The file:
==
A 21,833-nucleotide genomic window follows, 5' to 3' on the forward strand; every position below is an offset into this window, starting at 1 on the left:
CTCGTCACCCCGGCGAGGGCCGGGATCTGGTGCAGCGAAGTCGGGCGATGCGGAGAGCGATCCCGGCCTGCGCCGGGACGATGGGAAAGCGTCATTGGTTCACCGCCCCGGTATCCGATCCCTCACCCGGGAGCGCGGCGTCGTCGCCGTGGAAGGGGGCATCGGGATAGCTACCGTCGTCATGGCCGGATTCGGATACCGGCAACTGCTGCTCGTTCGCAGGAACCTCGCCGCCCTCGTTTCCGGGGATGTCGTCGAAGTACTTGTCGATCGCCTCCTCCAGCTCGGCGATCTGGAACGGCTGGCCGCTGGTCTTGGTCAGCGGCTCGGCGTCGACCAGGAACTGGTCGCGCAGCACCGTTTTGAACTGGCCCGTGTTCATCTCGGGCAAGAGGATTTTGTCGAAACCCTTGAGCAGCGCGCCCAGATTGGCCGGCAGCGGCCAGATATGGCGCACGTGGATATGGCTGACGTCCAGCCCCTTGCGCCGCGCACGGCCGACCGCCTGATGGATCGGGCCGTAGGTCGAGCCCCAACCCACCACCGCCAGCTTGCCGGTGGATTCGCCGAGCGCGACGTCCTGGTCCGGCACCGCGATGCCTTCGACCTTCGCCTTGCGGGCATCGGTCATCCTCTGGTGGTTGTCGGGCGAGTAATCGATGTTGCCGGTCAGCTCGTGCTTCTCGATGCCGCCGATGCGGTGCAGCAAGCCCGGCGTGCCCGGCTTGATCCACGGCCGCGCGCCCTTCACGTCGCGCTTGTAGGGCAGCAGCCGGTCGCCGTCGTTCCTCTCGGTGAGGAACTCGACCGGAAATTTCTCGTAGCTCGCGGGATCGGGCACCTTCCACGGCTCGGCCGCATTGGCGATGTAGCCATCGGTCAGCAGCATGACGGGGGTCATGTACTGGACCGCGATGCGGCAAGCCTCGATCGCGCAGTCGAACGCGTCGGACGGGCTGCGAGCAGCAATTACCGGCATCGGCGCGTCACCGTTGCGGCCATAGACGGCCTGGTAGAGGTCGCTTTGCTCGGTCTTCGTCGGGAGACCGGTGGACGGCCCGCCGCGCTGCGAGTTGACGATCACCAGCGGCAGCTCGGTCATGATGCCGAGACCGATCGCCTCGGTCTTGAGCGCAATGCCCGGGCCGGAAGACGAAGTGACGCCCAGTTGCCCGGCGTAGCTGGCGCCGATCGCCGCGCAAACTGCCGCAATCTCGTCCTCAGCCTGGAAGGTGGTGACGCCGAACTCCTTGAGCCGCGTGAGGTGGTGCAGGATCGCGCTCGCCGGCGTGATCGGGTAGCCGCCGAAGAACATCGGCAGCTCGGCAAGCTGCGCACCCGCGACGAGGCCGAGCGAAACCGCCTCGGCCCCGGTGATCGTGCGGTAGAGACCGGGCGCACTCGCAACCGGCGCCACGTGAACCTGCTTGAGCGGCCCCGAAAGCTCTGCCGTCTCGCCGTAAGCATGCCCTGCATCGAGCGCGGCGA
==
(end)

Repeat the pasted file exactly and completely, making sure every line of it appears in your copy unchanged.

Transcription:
A 21,833-nucleotide genomic window follows, 5' to 3' on the forward strand; every position below is an offset into this window, starting at 1 on the left:
CTCGTCACCCCGGCGAGGGCCGGGATCTGGTGCAGCGAAGTCGGGCGATGCGGAGAGCGATCCCGGCCTGCGCCGGGACGATGGGAAAGCGTCATTGGTTCACCGCCCCGGTATCCGATCCCTCACCCGGGAGCGCGGCGTCGTCGCCGTGGAAGGGGGCATCGGGATAGCTACCGTCGTCATGGCCGGATTCGGATACCGGCAACTGCTGCTCGTTCGCAGGAACCTCGCCGCCCTCGTTTCCGGGGATGTCGTCGAAGTACTTGTCGATCGCCTCCTCCAGCTCGGCGATCTGGAACGGCTGGCCGCTGGTCTTGGTCAGCGGCTCGGCGTCGACCAGGAACTGGTCGCGCAGCACCGTTTTGAACTGGCCCGTGTTCATCTCGGGCAAGAGGATTTTGTCGAAACCCTTGAGCAGCGCGCCCAGATTGGCCGGCAGCGGCCAGATATGGCGCACGTGGATATGGCTGACGTCCAGCCCCTTGCGCCGCGCACGGCCGACCGCCTGATGGATCGGGCCGTAGGTCGAGCCCCAACCCACCACCGCCAGCTTGCCGGTGGATTCGCCGAGCGCGACGTCCTGGTCCGGCACCGCGATGCCTTCGACCTTCGCCTTGCGGGCATCGGTCATCCTCTGGTGGTTGTCGGGCGAGTAATCGATGTTGCCGGTCAGCTCGTGCTTCTCGATGCCGCCGATGCGGTGCAGCAAGCCCGGCGTGCCCGGCTTGATCCACGGCCGCGCGCCCTTCACGTCGCGCTTGTAGGGCAGCAGCCGGTCGCCGTCGTTCCTCTCGGTGAGGAACTCGACCGGAAATTTCTCGTAGCTCGCGGGATCGGGCACCTTCCACGGCTCGGCCGCATTGGCGATGTAGCCATCGGTCAGCAGCATGACGGGGGTCATGTACTGGACCGCGATGCGGCAAGCCTCGATCGCGCAGTCGAACGCGTCGGACGGGCTGCGAGCAGCAATTACCGGCATCGGCGCGTCACCGTTGCGGCCATAGACGGCCTGGTAGAGGTCGCTTTGCTCGGTCTTCGTCGGGAGACCGGTGGACGGCCCGCCGCGCTGCGAGTTGACGATCACCAGCGGCAGCTCGGTCATGATGCCGAGACCGATCGCCTCGGTCTTGAGCGCAATGCCCGGGCCGGAAGACGAAGTGACGCCCAGTTGCCCGGCGTAGCTGGCGCCGATCGCCGCGCAAACTGCCGCAATCTCGTCCTCAGCCTGGAAGGTGGTGACGCCGAACTCCTTGAGCCGCGTGAGGTGGTGCAGGATCGCGCTCGCCGGCGTGATCGGGTAGCCGCCGAAGAACATCGGCAGCTCGGCAAGCTGCGCACCCGCGACGAGGCCGAGCGAAACCGCCTCGGCCCCGGTGATCGTGCGGTAGAGACCGGGCGCACTCGCAACCGGCGCCACGTGAACCTGCTTGAGCGGCCCCGAAAGCTCTGCCGTCTCGCCGTAAGCATGCCCTGCATCGAGCGCGGCGA